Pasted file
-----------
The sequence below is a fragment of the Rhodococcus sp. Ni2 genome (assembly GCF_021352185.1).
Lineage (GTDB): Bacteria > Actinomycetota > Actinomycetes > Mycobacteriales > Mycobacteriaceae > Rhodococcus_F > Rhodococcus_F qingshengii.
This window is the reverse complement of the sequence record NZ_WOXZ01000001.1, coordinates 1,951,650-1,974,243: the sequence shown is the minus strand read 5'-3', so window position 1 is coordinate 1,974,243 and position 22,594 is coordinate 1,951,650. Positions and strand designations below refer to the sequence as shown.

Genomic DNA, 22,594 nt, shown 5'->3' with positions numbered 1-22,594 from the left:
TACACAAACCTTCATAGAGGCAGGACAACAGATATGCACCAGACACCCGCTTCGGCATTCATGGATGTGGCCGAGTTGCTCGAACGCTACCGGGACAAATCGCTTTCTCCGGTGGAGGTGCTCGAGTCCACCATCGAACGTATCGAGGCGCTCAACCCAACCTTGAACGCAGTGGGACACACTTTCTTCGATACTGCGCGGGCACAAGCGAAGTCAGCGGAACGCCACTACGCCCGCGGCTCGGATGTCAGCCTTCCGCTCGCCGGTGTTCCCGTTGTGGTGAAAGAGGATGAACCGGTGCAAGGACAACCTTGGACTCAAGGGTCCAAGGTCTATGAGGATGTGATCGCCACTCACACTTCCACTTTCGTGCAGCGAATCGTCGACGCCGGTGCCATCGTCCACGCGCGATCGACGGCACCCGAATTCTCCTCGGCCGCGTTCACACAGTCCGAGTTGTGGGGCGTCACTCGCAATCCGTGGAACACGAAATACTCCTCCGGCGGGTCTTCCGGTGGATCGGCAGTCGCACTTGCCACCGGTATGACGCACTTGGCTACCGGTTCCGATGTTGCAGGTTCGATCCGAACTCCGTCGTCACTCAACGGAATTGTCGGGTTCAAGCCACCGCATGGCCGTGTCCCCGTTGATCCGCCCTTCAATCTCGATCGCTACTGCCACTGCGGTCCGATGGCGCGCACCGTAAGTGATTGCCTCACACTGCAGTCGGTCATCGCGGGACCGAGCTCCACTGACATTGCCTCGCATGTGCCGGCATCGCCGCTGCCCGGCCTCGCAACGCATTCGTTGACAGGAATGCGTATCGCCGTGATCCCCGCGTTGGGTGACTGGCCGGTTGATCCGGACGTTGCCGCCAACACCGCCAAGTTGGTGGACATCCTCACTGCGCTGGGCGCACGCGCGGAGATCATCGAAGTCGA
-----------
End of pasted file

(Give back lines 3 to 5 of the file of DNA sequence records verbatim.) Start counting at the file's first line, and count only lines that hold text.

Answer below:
This window is the reverse complement of the sequence record NZ_WOXZ01000001.1, coordinates 1,951,650-1,974,243: the sequence shown is the minus strand read 5'-3', so window position 1 is coordinate 1,974,243 and position 22,594 is coordinate 1,951,650. Positions and strand designations below refer to the sequence as shown.

Genomic DNA, 22,594 nt, shown 5'->3' with positions numbered 1-22,594 from the left:
TACACAAACCTTCATAGAGGCAGGACAACAGATATGCACCAGACACCCGCTTCGGCATTCATGGATGTGGCCGAGTTGCTCGAACGCTACCGGGACAAATCGCTTTCTCCGGTGGAGGTGCTCGAGTCCACCATCGAACGTATCGAGGCGCTCAACCCAACCTTGAACGCAGTGGGACACACTTTCTTCGATACTGCGCGGGCACAAGCGAAGTCAGCGGAACGCCACTACGCCCGCGGCTCGGATGTCAGCCTTCCGCTCGCCGGTGTTCCCGTTGTGGTGAAAGAGGATGAACCGGTGCAAGGACAACCTTGGACTCAAGGGTCCAAGGTCTATGAGGATGTGATCGCCACTCACACTTCCACTTTCGTGCAGCGAATCGTCGACGCCGGTGCCATCGTCCACGCGCGATCGACGGCACCCGAATTCTCCTCGGCCGCGTTCACACAGTCCGAGTTGTGGGGCGTCACTCGCAATCCGTGGAACACGAAATACTCCTCCGGCGGGTCTTCCGGTGGATCGGCAGTCGCACTTGCCACCGGTATGACGCACTTGGCTACCGGTTCCGATGTTGCAGGTTCGATCCGAACTCCGTCGTCACTCAACGGAATTGTCGGGTTCAAGCCACCGCATGGCCGTGTCCCCGTTGATCCGCCCTTCAATCTCGATCGCTACTGCCACTGCGGTCCGATGGCGCGCACCGTAAGTGATTGCCTCACACTGCAGTCGGTCATCGCGGGACCGAGCTCCACTGACATTGCCTCGCATGTGCCGGCATCGCCGCTGCCCGGCCTCGCAACGCATTCGTTGACAGGAATGCGTATCGCCGTGATCCCCGCGTTGGGTGACTGGCCGGTTGATCCGGACGTTGCCGCCAACACCGCCAAGTTGGTGGACATCCTCACTGCGCTGGGCGCACGCGCGGAGATCATCGAAGTCGA